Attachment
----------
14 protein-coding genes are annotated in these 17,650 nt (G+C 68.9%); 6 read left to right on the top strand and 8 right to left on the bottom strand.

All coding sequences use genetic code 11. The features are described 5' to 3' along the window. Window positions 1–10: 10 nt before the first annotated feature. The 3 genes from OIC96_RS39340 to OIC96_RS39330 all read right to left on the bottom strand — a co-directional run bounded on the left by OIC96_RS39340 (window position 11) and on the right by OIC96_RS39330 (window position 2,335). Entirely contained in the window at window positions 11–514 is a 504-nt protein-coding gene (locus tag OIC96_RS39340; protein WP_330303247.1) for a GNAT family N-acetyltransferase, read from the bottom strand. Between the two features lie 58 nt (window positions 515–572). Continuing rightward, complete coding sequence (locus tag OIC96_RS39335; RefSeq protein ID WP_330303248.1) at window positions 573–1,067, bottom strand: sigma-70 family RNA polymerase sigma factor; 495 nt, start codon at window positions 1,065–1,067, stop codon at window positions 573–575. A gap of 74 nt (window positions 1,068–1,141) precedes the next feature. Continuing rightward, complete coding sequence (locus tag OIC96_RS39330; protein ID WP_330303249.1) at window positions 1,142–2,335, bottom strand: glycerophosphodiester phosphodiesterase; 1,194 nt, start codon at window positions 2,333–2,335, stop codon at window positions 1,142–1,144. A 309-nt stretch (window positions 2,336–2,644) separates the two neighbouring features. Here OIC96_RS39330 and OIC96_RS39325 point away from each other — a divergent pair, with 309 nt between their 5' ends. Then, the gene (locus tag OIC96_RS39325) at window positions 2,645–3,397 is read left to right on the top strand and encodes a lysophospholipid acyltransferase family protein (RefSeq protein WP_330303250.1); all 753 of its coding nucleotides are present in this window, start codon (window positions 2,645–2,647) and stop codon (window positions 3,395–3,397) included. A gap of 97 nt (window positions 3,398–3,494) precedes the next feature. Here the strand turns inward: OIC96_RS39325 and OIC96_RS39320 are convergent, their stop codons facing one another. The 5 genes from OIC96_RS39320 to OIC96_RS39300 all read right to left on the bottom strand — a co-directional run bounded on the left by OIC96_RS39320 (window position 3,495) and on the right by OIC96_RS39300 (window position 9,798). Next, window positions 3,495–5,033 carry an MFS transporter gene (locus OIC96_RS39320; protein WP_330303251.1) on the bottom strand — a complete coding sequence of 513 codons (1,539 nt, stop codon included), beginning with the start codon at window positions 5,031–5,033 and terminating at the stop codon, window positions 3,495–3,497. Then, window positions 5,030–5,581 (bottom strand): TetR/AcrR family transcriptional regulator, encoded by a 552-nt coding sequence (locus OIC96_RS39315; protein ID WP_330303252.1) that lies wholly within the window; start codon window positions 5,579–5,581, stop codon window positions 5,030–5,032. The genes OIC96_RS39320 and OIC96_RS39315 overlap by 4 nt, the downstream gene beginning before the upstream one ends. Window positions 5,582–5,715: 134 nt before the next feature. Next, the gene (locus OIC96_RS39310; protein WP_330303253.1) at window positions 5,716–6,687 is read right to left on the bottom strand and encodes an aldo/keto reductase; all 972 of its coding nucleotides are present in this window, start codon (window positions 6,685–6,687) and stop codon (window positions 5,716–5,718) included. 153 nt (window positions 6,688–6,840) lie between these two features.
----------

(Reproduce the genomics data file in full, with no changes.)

14 protein-coding genes are annotated in these 17,650 nt (G+C 68.9%); 6 read left to right on the top strand and 8 right to left on the bottom strand.

All coding sequences use genetic code 11. The features are described 5' to 3' along the window. Window positions 1–10: 10 nt before the first annotated feature. The 3 genes from OIC96_RS39340 to OIC96_RS39330 all read right to left on the bottom strand — a co-directional run bounded on the left by OIC96_RS39340 (window position 11) and on the right by OIC96_RS39330 (window position 2,335). Entirely contained in the window at window positions 11–514 is a 504-nt protein-coding gene (locus tag OIC96_RS39340; protein WP_330303247.1) for a GNAT family N-acetyltransferase, read from the bottom strand. Between the two features lie 58 nt (window positions 515–572). Continuing rightward, complete coding sequence (locus tag OIC96_RS39335; RefSeq protein ID WP_330303248.1) at window positions 573–1,067, bottom strand: sigma-70 family RNA polymerase sigma factor; 495 nt, start codon at window positions 1,065–1,067, stop codon at window positions 573–575. A gap of 74 nt (window positions 1,068–1,141) precedes the next feature. Continuing rightward, complete coding sequence (locus tag OIC96_RS39330; protein ID WP_330303249.1) at window positions 1,142–2,335, bottom strand: glycerophosphodiester phosphodiesterase; 1,194 nt, start codon at window positions 2,333–2,335, stop codon at window positions 1,142–1,144. A 309-nt stretch (window positions 2,336–2,644) separates the two neighbouring features. Here OIC96_RS39330 and OIC96_RS39325 point away from each other — a divergent pair, with 309 nt between their 5' ends. Then, the gene (locus tag OIC96_RS39325) at window positions 2,645–3,397 is read left to right on the top strand and encodes a lysophospholipid acyltransferase family protein (RefSeq protein WP_330303250.1); all 753 of its coding nucleotides are present in this window, start codon (window positions 2,645–2,647) and stop codon (window positions 3,395–3,397) included. A gap of 97 nt (window positions 3,398–3,494) precedes the next feature. Here the strand turns inward: OIC96_RS39325 and OIC96_RS39320 are convergent, their stop codons facing one another. The 5 genes from OIC96_RS39320 to OIC96_RS39300 all read right to left on the bottom strand — a co-directional run bounded on the left by OIC96_RS39320 (window position 3,495) and on the right by OIC96_RS39300 (window position 9,798). Next, window positions 3,495–5,033 carry an MFS transporter gene (locus OIC96_RS39320; protein WP_330303251.1) on the bottom strand — a complete coding sequence of 513 codons (1,539 nt, stop codon included), beginning with the start codon at window positions 5,031–5,033 and terminating at the stop codon, window positions 3,495–3,497. Then, window positions 5,030–5,581 (bottom strand): TetR/AcrR family transcriptional regulator, encoded by a 552-nt coding sequence (locus OIC96_RS39315; protein ID WP_330303252.1) that lies wholly within the window; start codon window positions 5,579–5,581, stop codon window positions 5,030–5,032. The genes OIC96_RS39320 and OIC96_RS39315 overlap by 4 nt, the downstream gene beginning before the upstream one ends. Window positions 5,582–5,715: 134 nt before the next feature. Next, the gene (locus OIC96_RS39310; protein WP_330303253.1) at window positions 5,716–6,687 is read right to left on the bottom strand and encodes an aldo/keto reductase; all 972 of its coding nucleotides are present in this window, start codon (window positions 6,685–6,687) and stop codon (window positions 5,716–5,718) included. 153 nt (window positions 6,688–6,840) lie between these two features.